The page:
Singular or plural verb



Should a singular or plural verb be used in the following sentences?

(a) There was/were dust and dirt all over the place.

(b) Wherever there is/are enough light and water, those plants will grow.

Seattle, Washington


While it is true that both sentences contain compound subjects, the singular verb is perfectly correct in both cases. The singular verb can be used because "dust and dirt" and "light and water" can be considered one unit, thereby calling for a singular verb. Quirk et al. (A Comprehensive Grammar of the English Language. Longman, 1985) discusses this principle of notional concord in Sections 10.35-10.39.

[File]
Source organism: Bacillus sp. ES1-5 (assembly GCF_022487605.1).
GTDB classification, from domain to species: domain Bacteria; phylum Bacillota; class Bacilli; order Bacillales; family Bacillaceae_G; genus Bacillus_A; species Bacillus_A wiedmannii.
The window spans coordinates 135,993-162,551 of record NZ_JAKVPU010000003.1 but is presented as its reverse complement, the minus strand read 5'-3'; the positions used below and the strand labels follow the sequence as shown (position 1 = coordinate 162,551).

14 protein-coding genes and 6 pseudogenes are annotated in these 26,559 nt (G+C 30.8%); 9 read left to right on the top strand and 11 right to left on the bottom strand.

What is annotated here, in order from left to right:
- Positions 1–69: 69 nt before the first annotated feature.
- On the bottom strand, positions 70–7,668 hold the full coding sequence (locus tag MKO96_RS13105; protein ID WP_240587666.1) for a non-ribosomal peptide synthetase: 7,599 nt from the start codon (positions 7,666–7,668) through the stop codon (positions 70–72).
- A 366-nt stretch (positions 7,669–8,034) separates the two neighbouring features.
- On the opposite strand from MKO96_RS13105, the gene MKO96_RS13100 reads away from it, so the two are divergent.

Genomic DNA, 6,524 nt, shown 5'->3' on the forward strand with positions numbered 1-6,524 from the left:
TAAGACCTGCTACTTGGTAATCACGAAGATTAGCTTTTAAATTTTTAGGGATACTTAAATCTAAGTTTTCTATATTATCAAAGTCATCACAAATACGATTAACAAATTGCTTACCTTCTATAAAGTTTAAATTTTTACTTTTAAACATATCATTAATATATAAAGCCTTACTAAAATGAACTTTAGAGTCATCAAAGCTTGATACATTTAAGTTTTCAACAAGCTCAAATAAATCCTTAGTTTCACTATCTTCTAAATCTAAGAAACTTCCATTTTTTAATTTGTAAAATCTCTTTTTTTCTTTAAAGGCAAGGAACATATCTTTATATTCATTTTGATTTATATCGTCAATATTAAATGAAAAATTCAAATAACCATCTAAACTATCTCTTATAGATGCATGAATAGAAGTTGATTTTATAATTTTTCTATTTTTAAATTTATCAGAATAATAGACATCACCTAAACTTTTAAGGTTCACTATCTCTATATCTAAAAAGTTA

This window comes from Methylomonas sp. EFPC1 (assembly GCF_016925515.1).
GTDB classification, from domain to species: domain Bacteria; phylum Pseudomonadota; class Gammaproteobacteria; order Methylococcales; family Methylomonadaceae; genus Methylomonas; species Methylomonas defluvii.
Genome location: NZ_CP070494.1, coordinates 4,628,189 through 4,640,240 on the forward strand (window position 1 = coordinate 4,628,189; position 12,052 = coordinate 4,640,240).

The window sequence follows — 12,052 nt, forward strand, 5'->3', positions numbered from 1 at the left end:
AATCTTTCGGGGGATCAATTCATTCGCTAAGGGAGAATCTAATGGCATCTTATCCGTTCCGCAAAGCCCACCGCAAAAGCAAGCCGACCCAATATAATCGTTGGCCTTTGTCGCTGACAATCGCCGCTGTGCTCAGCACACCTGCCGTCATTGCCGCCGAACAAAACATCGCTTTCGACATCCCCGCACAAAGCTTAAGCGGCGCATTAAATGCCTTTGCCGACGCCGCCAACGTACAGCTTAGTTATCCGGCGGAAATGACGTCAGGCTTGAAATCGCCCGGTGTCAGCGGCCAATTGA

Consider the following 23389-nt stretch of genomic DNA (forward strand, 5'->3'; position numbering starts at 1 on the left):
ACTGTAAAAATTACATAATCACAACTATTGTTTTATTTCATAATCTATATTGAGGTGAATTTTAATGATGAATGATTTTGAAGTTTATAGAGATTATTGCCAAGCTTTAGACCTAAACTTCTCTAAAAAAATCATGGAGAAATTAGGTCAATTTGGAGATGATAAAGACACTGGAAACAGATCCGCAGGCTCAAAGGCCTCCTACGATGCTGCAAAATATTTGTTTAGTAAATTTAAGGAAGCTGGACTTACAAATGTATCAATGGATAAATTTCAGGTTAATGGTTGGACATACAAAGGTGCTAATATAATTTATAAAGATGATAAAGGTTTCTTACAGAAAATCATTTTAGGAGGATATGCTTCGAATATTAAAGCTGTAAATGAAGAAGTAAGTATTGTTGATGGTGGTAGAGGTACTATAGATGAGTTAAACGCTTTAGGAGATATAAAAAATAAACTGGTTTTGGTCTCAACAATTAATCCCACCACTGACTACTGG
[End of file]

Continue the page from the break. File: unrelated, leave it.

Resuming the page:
If, however, the speaker considers the nouns of the subject to be separate entities, a plural verb could also be used, as in these examples from Quirk:

"Your fairness and impartiality have/has been much appreciated."

"Law and order has/ has been established."

So either the singular form of the verb or the plural form can be used; it depends on whether the speaker thinks of the subject as one unit or as more than one unit.

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